Pursuant to the first illustrated embodiment of the invention, the side guide wires 22, 23 are spaced apart so as to closely but loosely confine the package panels 36 in front-to-back alignment in the tray, urged forwardly by the paddle 19. The integral wire retaining sections 28, 29 are shaped such that upper portions 38, 39 thereof angle downward and slightly inward to join with generally vertical intermediate portions 40, 41. Lower portions 42, 43 then angle slightly outward to join with the forwardly extending sections 30, 31. The upper, angled portions 38, 39, intermediate portions 40 41, and angled lower portions 42, 42 may be disposed generally in a common vertical plane. The arrangement, as shown in FIG. 7, is such that the intermediate portions 40 41 allow the blister 37 to project forwardly beyond the plane of the restraining sections 28, 29 while engaging and restraining the back panel 36 of the forwardmost package 21. Desirably, the restraining sections 28, 29 have a height less than the height of the back panels 36 and preferably slightly less than the top of the blister 37, as is evident in FIGS. 7, such that upper portions of the back panels are open and unobstructed.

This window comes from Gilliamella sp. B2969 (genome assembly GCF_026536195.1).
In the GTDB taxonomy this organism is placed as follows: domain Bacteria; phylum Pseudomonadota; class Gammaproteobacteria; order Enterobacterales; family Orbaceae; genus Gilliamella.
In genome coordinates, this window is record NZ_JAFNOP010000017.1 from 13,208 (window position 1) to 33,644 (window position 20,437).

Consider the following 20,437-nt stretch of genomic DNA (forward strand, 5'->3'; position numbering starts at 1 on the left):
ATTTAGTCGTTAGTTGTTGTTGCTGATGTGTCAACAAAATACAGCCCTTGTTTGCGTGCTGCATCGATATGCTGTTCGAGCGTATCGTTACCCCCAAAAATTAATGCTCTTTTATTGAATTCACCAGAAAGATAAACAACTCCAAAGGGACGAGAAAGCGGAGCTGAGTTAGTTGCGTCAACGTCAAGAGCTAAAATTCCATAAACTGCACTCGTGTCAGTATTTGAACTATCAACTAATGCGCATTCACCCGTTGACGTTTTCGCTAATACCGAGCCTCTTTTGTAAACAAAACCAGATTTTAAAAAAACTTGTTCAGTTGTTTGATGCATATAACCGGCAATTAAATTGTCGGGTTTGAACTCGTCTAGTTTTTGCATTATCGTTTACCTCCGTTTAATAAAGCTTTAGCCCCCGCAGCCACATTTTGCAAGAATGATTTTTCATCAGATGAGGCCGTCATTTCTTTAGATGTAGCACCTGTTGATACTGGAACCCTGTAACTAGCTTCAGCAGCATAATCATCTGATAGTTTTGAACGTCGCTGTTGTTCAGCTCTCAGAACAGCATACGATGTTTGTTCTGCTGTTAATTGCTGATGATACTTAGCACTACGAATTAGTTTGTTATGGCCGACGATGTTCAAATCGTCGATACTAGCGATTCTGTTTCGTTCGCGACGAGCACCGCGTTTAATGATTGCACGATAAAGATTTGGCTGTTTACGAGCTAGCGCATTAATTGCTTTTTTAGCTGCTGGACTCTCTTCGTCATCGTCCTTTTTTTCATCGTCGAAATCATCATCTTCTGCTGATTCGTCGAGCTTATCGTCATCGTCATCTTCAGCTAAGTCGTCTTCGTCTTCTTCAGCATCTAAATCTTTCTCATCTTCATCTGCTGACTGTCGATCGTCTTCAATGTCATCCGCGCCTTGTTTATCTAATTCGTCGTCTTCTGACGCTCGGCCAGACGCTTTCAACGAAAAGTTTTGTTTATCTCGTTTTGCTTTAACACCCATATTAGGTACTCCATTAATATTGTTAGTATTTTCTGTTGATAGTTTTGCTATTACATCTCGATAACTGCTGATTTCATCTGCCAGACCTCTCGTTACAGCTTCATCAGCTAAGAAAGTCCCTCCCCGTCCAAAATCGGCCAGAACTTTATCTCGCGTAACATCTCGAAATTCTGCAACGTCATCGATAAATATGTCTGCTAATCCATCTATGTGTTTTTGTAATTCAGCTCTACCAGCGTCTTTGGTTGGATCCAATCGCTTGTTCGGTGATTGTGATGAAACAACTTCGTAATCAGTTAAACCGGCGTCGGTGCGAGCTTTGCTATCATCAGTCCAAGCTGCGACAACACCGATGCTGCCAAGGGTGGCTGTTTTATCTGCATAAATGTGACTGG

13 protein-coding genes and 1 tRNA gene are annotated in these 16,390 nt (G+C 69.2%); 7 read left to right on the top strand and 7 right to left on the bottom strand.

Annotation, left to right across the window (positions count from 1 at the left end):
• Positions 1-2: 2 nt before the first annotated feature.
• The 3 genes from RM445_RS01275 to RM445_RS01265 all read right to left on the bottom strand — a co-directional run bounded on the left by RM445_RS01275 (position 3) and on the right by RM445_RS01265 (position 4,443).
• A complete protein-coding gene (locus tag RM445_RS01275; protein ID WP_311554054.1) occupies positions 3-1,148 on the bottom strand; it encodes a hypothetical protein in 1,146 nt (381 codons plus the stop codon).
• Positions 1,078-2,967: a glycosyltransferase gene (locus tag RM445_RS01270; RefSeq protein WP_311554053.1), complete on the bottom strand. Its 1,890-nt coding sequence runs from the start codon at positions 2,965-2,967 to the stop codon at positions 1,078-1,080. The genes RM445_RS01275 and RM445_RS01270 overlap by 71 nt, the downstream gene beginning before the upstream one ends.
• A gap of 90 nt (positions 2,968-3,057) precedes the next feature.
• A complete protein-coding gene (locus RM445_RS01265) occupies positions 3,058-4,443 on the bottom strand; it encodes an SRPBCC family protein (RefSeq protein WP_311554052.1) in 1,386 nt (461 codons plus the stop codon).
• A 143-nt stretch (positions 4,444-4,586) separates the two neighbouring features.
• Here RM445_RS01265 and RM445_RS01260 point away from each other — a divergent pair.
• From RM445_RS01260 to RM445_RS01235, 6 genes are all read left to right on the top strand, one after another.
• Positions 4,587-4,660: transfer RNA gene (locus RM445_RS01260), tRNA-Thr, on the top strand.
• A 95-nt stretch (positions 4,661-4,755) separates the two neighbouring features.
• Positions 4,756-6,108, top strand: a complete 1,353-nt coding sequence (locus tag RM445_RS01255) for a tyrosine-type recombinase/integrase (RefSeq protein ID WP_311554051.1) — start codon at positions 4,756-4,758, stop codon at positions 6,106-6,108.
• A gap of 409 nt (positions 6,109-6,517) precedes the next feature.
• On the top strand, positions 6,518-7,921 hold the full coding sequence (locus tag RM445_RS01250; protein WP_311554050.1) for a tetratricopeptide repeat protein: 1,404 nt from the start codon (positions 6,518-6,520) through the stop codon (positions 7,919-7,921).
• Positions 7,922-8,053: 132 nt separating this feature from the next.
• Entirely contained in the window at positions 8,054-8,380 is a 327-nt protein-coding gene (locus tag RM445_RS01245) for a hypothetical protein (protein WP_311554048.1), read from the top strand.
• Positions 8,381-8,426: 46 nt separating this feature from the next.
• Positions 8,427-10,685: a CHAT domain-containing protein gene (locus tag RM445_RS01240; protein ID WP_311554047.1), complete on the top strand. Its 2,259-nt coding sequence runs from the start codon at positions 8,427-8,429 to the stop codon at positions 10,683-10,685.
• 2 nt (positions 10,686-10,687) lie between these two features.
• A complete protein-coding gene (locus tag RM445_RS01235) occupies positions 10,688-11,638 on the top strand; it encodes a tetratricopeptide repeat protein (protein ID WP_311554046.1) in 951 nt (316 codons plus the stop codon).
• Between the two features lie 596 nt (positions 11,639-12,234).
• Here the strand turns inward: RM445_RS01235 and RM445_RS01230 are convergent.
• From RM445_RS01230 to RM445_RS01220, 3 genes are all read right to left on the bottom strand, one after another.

To remove a front package from the display, the back panel 36 is gripped at the top by a customer. Normally, even if there is sufficient clearance over the top of the display to enable the package to be withdrawn vertically, the nested relationship of the packages makes this very difficult, if not impossible. With the arrangement of the invention, however, the unobstructed upper portion of the panel 36 can be easily gripped by the customer and pulled forwardly to remove the package. As the upper portion of the back panel moves forwardly, its lower side edge portions are displaced rearwardly and inwardly, aided by a camming action of the inwardly angled wire sections 38, 39. After sufficient forward movement, of the package, the back panel 36 comes entirely free of the retaining elements 28, 29 and the freed package can be removed from the front of the display.